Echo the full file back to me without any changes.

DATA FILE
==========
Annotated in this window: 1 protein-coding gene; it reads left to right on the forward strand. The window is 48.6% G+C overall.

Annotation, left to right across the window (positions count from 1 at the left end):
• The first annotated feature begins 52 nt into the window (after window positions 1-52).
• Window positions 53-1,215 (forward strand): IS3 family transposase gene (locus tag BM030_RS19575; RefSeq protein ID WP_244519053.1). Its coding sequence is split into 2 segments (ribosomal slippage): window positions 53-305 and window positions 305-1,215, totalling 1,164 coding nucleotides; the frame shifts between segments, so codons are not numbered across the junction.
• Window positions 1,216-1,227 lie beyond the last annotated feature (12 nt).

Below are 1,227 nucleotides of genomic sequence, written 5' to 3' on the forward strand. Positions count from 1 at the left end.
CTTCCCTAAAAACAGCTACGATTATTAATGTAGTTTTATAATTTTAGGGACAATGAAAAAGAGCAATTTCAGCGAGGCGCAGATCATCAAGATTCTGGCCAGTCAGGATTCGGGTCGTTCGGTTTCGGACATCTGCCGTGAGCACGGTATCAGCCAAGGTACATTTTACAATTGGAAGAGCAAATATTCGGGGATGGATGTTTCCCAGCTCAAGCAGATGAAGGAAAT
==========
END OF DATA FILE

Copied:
Annotated in this window: 1 protein-coding gene; it reads left to right on the forward strand. The window is 48.6% G+C overall.

Annotation, left to right across the window (positions count from 1 at the left end):
• The first annotated feature begins 52 nt into the window (after window positions 1-52).
• Window positions 53-1,215 (forward strand): IS3 family transposase gene (locus tag BM030_RS19575; RefSeq protein ID WP_244519053.1). Its coding sequence is split into 2 segments (ribosomal slippage): window positions 53-305 and window positions 305-1,215, totalling 1,164 coding nucleotides; the frame shifts between segments, so codons are not numbered across the junction.
• Window positions 1,216-1,227 lie beyond the last annotated feature (12 nt).

Below are 1,227 nucleotides of genomic sequence, written 5' to 3' on the forward strand. Positions count from 1 at the left end.
CTTCCCTAAAAACAGCTACGATTATTAATGTAGTTTTATAATTTTAGGGACAATGAAAAAGAGCAATTTCAGCGAGGCGCAGATCATCAAGATTCTGGCCAGTCAGGATTCGGGTCGTTCGGTTTCGGACATCTGCCGTGAGCACGGTATCAGCCAAGGTACATTTTACAATTGGAAGAGCAAATATTCGGGGATGGATGTTTCCCAGCTCAAGCAGATGAAGGAAAT